Electronic Reminders Increase HPV Vaccination Rates

June 9, 2015
Rachel Lutz

Young women are up to 10 times more likely to complete the human papillomavirus vaccine series when their health care providers are alerted electronically that patients are due for a shot.

Young women are up to 10 times more likely to complete the human papillomavirus (HPV) vaccine series when their health care providers are alerted electronically that patients are due for a shot.

In a study published in the Journal of American Board of Family Medicine, researchers examined the initiation and completion of the HPV vaccine series among women aged 9 to 26 years in 2 community-based networks with electronic health record (EHR) systems.

They compared HPV vaccination rates between 6019 patients whose clinics had electronic prompts in place during office visits and 9096 patients whose clinics did not.

Younger patients aged 9 to 18 years in clinics using an EHR system with prompts were nearly 3 times more likely to start the HPV vaccine series and 10 times more likely to complete it than their peers in the unprompted cohort. Similarly, those aged 19 to 26 years were 6 times more likely to start the vaccine and 8 times more likely to complete the series than their unprompted peers.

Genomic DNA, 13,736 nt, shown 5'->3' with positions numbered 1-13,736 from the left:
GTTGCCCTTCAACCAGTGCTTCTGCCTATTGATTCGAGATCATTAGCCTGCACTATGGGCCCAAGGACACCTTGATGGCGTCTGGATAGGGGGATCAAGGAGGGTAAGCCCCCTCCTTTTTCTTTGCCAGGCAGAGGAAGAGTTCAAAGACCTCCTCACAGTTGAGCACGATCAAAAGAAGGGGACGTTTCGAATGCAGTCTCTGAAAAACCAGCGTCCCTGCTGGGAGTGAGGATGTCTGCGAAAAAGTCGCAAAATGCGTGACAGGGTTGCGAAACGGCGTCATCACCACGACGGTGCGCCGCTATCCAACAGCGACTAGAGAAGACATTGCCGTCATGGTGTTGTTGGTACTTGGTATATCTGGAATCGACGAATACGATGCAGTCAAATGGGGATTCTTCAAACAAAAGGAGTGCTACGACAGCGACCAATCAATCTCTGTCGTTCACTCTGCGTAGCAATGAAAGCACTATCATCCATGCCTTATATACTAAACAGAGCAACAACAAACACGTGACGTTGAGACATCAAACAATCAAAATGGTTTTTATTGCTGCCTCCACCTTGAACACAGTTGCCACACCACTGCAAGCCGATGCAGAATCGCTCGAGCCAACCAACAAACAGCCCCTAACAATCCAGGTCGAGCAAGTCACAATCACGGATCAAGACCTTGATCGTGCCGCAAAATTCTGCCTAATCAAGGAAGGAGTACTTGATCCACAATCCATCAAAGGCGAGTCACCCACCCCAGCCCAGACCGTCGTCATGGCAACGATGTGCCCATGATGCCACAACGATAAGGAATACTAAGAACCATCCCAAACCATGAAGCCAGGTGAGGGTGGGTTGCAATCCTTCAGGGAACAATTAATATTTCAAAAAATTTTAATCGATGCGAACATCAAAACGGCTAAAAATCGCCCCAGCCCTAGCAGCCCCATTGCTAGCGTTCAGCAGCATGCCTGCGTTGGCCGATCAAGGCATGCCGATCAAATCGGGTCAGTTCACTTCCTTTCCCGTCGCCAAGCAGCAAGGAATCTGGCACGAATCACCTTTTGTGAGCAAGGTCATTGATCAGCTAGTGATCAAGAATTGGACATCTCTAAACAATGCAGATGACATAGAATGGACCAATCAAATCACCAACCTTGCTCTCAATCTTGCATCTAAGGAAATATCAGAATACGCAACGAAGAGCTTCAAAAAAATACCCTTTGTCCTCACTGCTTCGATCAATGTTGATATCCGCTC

These rates were significantly higher for young African-American women—a demographic that “often includes a group of patients that typically don’t go to the doctor as often as other groups, unless they are ill,” explained lead study author Mack Ruffin IV, MD, MPH, in a press release.

“We found that simply alerting patients and providers during an office appointment increased uptake and completion of the HPV vaccine series,” Dr. Ruffin continued. “Our findings suggest that these prompts through the EHR may be a valuable tool in encouraging more people to protect themselves from cancer.”

For HPV vaccination to make a real difference in cervical cancer rates, 80% of the population would need to not only start, but also complete the series, Dr. Ruffin explained.

“We’re a long way away from achieving the HPV vaccination rates we’d like to see, but our findings potentially identify another valuable step in helping us get closer to our goal,” he noted.